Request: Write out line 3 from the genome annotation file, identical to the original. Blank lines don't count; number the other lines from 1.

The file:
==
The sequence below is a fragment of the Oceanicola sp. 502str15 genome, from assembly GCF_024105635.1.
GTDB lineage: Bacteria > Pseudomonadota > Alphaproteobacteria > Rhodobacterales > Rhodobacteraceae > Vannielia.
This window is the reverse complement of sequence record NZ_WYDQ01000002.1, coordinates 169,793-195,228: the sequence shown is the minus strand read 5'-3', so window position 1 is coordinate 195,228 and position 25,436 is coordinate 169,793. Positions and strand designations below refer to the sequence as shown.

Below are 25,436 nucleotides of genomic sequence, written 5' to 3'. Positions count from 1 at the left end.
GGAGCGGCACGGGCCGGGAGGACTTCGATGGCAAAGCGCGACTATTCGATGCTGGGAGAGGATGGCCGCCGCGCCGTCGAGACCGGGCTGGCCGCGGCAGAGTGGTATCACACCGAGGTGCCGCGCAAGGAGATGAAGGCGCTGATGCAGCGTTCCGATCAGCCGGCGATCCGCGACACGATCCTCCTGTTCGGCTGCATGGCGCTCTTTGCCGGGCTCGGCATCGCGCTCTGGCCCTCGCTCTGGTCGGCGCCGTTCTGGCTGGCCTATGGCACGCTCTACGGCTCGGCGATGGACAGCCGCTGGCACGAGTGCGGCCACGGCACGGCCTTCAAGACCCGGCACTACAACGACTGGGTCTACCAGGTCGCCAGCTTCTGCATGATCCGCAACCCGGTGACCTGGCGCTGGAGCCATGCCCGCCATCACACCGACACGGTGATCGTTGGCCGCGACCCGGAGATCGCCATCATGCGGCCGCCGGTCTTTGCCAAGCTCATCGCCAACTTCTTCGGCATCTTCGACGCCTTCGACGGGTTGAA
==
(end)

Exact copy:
This window is the reverse complement of sequence record NZ_WYDQ01000002.1, coordinates 169,793-195,228: the sequence shown is the minus strand read 5'-3', so window position 1 is coordinate 195,228 and position 25,436 is coordinate 169,793. Positions and strand designations below refer to the sequence as shown.